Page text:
Turkish foreign minister rules out any EU migration deal limited to financial assistance

Foreign Minister Mevlüt Çavuşoğlu said on Thursday Turkey would not agree on a new migration deal with the European Union that is limited to financial assistance in return for Turkey hosting refugees, according to local media.

Çavuşoğlu also said during a press conference with Dutch Foreign Minister Sigrid Kaag that Turkey will not be hosting refugees from Afghanistan who have been evacuated by other countries.

“We cannot cooperate with the EU if their understanding is that Turkey will host refugees in return for financial assistance,” he said. “The existing migration deal needs to be updated to include the safe repatriation of Afghans and Syrians when their countries’ security and stability have been ensured.”

On March 18, 2016 the European Council and Turkey reached an agreement aimed at stopping the flow of irregular migration via Turkey to Europe. According to the EU-Turkey deal, all new irregular migrants and asylum seekers arriving from Turkey in the Greek islands and whose applications for asylum had been declared inadmissible are returned to Turkey. The EU pledged €3 billion for 2016-2017 and another €3 billion for 2018-2019 to Turkey as its part of the deal.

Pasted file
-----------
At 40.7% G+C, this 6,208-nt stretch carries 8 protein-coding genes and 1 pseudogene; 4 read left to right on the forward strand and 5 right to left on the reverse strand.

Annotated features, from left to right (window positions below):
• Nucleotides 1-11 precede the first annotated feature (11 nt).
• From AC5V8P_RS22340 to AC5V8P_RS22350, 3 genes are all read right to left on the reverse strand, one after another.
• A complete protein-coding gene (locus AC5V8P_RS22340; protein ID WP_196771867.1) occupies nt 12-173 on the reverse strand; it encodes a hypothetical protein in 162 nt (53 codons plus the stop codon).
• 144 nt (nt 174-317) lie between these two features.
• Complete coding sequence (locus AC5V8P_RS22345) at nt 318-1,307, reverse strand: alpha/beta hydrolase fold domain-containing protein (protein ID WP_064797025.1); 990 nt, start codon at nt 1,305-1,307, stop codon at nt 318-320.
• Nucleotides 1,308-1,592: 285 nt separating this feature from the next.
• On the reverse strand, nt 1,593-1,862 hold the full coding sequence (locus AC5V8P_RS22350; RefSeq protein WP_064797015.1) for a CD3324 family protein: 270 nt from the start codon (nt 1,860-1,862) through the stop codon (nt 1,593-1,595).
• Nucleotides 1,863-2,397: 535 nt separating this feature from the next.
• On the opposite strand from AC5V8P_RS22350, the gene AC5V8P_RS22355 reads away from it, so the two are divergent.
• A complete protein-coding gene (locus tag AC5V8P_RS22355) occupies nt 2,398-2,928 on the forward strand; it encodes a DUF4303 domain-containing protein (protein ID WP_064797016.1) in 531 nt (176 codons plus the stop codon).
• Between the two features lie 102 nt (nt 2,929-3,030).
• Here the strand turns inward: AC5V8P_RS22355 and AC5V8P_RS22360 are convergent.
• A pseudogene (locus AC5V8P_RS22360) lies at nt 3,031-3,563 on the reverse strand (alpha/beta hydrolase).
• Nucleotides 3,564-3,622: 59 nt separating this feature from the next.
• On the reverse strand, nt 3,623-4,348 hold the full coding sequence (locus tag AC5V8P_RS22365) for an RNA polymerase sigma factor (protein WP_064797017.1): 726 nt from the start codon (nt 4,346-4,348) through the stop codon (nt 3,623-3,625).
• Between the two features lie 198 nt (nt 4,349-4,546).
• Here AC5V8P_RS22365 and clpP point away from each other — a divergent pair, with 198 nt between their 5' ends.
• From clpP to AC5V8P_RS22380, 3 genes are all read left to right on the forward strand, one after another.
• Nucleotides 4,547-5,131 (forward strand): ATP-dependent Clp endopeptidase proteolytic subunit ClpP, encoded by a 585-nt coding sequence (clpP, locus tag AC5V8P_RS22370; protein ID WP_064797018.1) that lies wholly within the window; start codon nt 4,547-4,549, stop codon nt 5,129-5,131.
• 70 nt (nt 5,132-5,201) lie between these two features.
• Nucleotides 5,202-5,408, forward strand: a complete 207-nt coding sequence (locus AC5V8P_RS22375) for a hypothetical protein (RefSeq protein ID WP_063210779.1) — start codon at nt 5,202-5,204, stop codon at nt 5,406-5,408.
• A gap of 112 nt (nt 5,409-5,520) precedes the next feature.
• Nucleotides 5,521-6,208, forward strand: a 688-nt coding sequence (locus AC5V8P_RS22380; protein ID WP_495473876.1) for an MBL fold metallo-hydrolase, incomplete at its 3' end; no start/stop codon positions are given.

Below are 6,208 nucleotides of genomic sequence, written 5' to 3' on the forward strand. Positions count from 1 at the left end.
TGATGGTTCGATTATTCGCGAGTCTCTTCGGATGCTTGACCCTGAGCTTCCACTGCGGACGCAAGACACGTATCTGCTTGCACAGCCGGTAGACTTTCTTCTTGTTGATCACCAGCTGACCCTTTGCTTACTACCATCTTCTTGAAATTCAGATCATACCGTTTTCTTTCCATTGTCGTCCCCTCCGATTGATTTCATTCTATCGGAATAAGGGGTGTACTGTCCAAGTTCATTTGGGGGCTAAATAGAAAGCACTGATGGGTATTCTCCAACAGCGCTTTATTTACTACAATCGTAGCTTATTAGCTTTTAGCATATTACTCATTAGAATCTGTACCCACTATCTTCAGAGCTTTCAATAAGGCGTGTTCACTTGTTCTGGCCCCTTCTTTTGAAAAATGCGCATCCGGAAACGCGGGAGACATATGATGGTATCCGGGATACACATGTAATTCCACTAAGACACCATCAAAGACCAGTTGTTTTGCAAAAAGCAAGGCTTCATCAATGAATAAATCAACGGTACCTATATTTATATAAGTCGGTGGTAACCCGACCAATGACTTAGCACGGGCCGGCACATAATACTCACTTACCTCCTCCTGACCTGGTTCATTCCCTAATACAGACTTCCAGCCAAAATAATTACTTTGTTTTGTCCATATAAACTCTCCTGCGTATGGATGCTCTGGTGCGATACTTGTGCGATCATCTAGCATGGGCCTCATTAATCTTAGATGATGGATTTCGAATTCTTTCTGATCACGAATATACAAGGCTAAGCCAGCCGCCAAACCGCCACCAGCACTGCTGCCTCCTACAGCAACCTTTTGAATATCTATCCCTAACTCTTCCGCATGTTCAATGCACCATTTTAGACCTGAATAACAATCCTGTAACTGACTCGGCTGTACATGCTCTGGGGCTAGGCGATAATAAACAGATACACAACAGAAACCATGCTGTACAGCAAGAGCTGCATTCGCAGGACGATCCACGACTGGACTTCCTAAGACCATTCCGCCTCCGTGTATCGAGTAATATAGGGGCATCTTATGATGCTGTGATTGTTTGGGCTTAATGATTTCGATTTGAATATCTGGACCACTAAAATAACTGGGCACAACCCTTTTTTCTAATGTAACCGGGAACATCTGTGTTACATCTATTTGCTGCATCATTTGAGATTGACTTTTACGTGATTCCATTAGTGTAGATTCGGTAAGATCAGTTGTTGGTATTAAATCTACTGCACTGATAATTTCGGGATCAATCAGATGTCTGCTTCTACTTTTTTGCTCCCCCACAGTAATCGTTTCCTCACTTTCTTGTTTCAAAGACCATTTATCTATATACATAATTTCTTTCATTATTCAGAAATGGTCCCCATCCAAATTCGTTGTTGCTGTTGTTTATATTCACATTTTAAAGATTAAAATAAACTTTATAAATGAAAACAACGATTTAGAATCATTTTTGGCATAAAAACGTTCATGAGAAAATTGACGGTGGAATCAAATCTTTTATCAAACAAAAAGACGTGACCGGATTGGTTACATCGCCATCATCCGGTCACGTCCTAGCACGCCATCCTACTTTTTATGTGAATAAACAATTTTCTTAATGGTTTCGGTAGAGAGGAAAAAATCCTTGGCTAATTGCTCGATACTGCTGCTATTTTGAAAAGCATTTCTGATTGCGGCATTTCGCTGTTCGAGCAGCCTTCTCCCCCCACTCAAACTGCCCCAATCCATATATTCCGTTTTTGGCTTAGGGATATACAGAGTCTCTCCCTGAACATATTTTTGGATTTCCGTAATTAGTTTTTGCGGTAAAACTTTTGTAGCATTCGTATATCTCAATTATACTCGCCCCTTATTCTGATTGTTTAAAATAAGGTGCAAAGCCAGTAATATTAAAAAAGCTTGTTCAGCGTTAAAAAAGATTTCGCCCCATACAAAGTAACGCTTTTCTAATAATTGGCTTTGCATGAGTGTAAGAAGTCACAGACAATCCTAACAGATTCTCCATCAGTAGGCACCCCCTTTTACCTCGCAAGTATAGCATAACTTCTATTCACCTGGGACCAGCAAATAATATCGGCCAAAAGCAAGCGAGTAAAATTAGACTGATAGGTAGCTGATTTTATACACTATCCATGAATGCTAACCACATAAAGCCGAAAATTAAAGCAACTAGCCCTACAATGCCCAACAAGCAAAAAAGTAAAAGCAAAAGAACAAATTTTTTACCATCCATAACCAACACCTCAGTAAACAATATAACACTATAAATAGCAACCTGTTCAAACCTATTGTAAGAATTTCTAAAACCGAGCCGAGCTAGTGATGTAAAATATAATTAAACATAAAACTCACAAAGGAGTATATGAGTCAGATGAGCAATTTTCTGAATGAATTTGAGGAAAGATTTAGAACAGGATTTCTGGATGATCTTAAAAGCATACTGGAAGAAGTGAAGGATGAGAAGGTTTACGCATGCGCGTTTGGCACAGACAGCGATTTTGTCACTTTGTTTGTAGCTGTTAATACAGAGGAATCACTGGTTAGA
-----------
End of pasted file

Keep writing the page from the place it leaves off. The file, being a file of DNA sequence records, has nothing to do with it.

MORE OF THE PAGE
According to UNHCR, Turkey hosts the largest number of refugees worldwide. The country is currently home to some 3.6 million registered Syrian refugees, along with close to 320,000 persons of concern from other nationalities.

The number of Afghans crossing into Turkey is also on the rise. In order to fend of illegal migrants the Turkish government has been building a wall on its border with Iran.

Çavuşoğlu said the migration deal had been used by racist factions in Europe to keep refugees out and that the millions of refugees in Turkey had become a social and political problem.

Turkey’s foreign ministry has repeatedly said Turkey does not have the capacity to shoulder another migration crisis.

The ministry called the United States “irresponsible” earlier this month after the Biden administration announced it would expand efforts to assist at-risk Afghan citizens with the major caveat that the adjudication process would take months in a third country.

Turkish Foreign Ministry spokesperson Tanju Bilgiç the US statement had suggested Turkey as an application spot “without consultation.”

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